Greater mouse-eared bat

Greater mouse-eared bat (Myotis myotis) is the most numerous species in Goričko with nursery roosts in several churches. The largest nurserys are in the churches in Grad, Dolenci and Kobilje. A few dozen bats spend the winter hibernation in the cellars of  castle Grad. 

Description 
Greater mouse-eared bat is one of the the largest bats in Slovenia with a wingspan up to 45 cm and weighting up to 30 g. Its fur is grayish-brown on the dorsal side, while the ventral side is dirty white. The ears are long and with a tragus with a black tip. Pups are darker and gray.


A mixed group of greater mouse-eared bats and bent-winged bats   G. Domanjko

Food, reproduction and habitat
This insectivore bat most often feeds on large carabid beetles, stag beetle, spider and centripedes. The prey is caught on the ground during low flight and therefore most likely uses its sense of smell. Greater mouse-eared bat forages in open deciduous and mixes forests,in meadows and pastures, high-trunk orhards and in field.The foraging areas are mostly within a radius of 2 to 6 kilometers from the roosts.
The two most important nursery roosts are the Church of the Assumption of the Virgin Mary in Grad with more than 200 females in 2020 and in the Church of St. Martin in Kobilje, where more than 500 females and pups were counted in 2020. A smaller group is also in the church in Dolenci. The attics and bell towers of churches and chapels and old houses are important roosts for the greater mouse-eared bat. Females give birth to one pup at the end of May or in June. Bats can reach the age of 18 years.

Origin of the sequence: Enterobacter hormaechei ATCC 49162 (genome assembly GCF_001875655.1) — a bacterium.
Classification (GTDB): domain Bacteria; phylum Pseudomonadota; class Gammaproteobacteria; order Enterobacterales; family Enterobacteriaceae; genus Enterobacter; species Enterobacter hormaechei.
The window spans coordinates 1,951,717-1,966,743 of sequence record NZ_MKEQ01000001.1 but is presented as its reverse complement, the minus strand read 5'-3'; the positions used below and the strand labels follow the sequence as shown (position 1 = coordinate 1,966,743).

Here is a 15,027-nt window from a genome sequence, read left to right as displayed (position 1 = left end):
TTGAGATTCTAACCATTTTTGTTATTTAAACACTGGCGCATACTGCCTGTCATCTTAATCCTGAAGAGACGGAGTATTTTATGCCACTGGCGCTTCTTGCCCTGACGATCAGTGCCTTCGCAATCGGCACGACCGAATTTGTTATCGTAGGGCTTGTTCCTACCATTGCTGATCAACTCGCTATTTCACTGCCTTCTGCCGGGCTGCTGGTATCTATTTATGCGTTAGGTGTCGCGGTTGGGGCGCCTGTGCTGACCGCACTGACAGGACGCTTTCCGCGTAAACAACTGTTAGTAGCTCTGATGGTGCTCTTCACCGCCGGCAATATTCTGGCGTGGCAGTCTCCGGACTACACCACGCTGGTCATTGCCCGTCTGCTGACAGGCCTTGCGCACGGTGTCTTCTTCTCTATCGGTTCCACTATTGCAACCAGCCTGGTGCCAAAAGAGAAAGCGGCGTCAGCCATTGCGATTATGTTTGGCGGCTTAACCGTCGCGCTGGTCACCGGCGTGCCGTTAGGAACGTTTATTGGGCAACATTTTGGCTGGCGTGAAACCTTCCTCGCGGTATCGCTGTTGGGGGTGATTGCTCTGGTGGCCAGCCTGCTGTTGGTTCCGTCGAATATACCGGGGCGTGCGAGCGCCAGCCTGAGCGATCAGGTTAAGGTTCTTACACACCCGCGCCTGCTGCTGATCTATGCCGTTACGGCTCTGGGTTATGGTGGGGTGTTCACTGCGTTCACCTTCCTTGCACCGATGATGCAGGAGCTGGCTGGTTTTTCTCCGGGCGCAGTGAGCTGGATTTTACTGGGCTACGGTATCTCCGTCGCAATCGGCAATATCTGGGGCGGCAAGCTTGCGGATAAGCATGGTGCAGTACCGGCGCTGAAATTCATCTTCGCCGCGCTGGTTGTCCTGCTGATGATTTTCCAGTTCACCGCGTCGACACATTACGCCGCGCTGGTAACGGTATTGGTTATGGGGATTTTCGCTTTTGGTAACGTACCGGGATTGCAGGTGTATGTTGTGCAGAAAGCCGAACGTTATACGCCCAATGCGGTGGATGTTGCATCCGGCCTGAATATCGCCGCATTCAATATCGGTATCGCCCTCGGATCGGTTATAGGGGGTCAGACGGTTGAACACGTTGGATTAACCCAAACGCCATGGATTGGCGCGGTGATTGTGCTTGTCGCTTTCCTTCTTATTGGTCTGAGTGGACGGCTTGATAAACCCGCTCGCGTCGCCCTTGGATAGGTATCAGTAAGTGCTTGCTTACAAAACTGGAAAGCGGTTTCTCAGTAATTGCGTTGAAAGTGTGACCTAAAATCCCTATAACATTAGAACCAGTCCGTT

Nursery roost in Grad   G. Domanjko

Distribution, threats and conservation status
The greater mouse-eared bat lives in Europe, Asia Minor and the Middle East. Although it is typical cave species, in Central Europe bat dweel mainly in large roof spases. It is widespread in Slovenia. They overwinter in caves and rarely in cellars. It is threatened by light pollution, by closing the entrance openings to the roosts, thee use of insecticides, foraging habitat loss and by changes in landscape such as removal of hedges. It is protected in Slovenia. 

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